But where are the channels that make more sense for the Southerns versus, say, the Reyeses?

“I think … it’s going to depend on brand and it’s going to depend even on what the brands do.” He points out that they brought Biosteel to the beer network, “and Biosteel could be a billion dollar brand.”

Biosteel doesn’t contain CBD in the U.S.

“We do have CBD versions of it, but we haven’t brought it to the U.S. Mostly what we’re moving to the beer network right now is hydration ready to drinks. But I think that’s a massive opportunity for that network.”

But does he see a day where these products are sold in not just dispensaries, but are also more closely aligned to where beer is sold or where wine and spirits are sold?

THE IMPORTANCE OF LOBBYING. “This is total hypothesis,” David warned, “but right now you have the program that you have. So in California, you go through the 700 dispensaries in California. It feels like a liquor store model. That’s not going to change upon federal permissibility. The only way that’s going to be changed is if the state lobbies start cranking up around a wider distribution, and you have to imagine that’s going to help.”

We pointed out that they’re still talking about selling spirits in beer channels. That’s exactly the point, says David. 

“Here’s why it might be important for it to happen really fast. As we know from the alcohol industry, it’s really hard to change this stuff once it’s in place.”

And so, “If 7-Eleven and other people like that want to sell … in their channels; if they want to sell cannabis products in their stores, their state level lobby is what’s going to make the difference.”

“What we need to see out of all of the distributors is a commitment to the space. And so, I think that there are a lot of people who aren’t interested in committing yet, because it’s not legal.”

WHERE THEY SELL RIGHT NOW. But how many U.S. states does Canopy sell in now? And where are they able to sell CBD ingestibles currently? The FDA seems to have frowned upon CBD ingestibles and yet, it seems like some retailers don’t care.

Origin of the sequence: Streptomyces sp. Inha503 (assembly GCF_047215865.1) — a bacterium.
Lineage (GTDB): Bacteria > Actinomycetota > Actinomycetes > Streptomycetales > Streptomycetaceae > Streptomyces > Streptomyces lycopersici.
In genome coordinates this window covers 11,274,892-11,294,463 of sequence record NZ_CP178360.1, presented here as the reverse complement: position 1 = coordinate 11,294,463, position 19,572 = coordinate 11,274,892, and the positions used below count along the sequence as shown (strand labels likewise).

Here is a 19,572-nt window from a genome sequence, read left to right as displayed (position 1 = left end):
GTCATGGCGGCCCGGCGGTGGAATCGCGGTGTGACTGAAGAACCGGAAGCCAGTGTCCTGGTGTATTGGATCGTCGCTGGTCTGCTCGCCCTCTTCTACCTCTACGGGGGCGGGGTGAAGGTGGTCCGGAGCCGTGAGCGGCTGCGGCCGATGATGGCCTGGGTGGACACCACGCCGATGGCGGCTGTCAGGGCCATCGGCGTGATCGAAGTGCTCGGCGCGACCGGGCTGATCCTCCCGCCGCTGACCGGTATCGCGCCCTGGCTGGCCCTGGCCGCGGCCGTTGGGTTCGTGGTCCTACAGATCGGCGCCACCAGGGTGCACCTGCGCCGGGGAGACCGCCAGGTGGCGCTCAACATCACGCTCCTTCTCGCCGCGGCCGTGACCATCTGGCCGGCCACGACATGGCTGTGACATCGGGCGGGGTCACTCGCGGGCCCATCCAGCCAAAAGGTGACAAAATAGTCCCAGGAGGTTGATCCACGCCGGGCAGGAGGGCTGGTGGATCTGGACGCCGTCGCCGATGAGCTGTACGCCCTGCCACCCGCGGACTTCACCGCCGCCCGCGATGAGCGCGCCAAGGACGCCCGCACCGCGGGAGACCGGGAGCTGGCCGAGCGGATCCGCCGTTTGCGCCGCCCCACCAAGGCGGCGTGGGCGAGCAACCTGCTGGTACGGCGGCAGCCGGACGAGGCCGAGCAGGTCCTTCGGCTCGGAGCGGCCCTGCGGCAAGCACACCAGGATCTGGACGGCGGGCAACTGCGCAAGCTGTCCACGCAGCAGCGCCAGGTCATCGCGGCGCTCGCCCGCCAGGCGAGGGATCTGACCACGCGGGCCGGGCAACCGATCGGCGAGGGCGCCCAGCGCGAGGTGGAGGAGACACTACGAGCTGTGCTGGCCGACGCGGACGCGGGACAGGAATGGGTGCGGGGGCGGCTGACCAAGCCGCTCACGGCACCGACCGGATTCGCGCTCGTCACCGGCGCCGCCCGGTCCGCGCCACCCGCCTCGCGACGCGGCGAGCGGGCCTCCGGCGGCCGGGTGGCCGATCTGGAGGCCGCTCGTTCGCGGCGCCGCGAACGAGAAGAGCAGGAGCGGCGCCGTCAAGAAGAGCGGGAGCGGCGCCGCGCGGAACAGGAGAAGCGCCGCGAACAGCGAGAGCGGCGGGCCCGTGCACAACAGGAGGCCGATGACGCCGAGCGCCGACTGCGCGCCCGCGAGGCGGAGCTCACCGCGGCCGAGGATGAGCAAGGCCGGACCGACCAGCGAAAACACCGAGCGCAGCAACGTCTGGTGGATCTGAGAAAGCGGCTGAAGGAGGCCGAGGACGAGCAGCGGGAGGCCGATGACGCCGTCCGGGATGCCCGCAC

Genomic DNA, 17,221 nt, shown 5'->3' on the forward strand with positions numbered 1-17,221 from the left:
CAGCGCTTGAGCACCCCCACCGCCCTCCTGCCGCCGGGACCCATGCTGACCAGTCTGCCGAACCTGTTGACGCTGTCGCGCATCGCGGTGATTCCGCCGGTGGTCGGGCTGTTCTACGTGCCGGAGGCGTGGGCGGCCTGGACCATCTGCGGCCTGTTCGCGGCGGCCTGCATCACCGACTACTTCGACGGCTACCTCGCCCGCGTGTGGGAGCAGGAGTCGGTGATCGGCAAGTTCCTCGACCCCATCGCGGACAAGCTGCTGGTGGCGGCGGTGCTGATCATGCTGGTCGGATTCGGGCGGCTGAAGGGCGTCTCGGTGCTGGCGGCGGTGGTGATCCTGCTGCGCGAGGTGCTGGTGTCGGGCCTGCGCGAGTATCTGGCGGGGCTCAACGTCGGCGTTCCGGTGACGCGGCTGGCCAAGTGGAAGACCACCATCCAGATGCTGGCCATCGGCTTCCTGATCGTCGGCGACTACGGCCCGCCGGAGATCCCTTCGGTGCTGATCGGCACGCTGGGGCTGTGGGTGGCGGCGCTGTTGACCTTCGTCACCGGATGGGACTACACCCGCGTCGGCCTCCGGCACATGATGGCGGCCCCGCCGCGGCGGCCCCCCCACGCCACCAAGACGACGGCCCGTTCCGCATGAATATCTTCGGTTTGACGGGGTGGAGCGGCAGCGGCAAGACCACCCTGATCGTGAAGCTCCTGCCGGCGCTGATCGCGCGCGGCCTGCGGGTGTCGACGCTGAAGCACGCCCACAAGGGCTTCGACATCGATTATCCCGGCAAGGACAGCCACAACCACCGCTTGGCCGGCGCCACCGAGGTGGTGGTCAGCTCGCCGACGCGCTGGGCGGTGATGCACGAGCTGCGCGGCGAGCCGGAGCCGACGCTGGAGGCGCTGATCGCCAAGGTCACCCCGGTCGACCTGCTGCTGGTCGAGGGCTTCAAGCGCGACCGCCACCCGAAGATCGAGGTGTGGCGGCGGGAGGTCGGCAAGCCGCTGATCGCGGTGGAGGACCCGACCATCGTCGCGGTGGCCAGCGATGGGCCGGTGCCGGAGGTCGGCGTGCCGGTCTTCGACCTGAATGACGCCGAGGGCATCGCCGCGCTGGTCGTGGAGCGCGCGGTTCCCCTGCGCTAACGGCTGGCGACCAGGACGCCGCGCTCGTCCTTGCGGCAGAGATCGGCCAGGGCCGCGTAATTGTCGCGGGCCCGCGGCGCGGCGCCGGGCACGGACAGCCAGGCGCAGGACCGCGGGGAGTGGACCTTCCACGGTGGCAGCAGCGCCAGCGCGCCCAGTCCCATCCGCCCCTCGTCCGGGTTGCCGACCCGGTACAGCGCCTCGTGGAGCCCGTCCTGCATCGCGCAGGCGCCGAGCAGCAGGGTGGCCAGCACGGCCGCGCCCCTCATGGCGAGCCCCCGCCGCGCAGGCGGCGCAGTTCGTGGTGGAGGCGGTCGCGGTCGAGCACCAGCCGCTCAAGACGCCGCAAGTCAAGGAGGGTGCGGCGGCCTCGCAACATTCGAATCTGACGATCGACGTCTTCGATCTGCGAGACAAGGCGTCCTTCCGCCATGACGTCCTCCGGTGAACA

“Right now, I think we’re in 32 states with ‘Shop Canopy. We’re comfortable in those states. There are some places we’re not,” David says. 

What about chains? 

“I think when you get to national chains, less so, but there are some really powerful regional chains, like Wegmans carries Martha Stewart CBD products.” 

“IT’S SHOCKINGLY NORMAL.” “Look, it’s shockingly normal,” says David, even of THC drinks. “There are a lot of people that are … maybe they’re curious, but they’re not sure what’s going to happen. Literally, the effect that one of our Tweed drinks will have on you should be no different than the effect you would get from a beer.”

Brenna Eller, VP of Communications at Canopy, adds that that’s where beverages are exciting. “It is really bringing in people that maybe have only had an experience smoking in the past,” she said. “It really is something that’s comparable to drinking a glass of wine or having a beer.” 

David asked us what we’re hearing from the beer distributors. We said: “They want to know how they can get in on it.”

“We want them all to get in on it,” says David.

“And we want to help them get in on it, but I think the point is, we need to work together to figure out: what does that look like?”

Tomorrow, more on imminent actionable items — such as how their U.S. partner, Acreage, could bring Canopy’s THC branded drinks to states in the U.S. this summer — and who could distribute them. 


So when is “go” time for THC beverages in the United States?

ACREAGE BRINGING TWEED THC DRINKS TO ILLINOIS AND CALIFORNIA THIS SUMMER. “We will have THC drinks in the U.S. soon, in Illinois and California,” David says.

“I don’t know if we’ve been clear on a date. We’ve been saying summertime,” he said, though he stressed that “if our lawyer was here, he would want me to just be really clear: We can’t bring anything to the U.S.”

This is how it works: “Acreage has a right to bring our products to the U.S. and Acreage plans to launch our Tweed drinks in the U.S. over the next several months. I don’t know a date because it’s Acreage’s decision, it’s not mine.”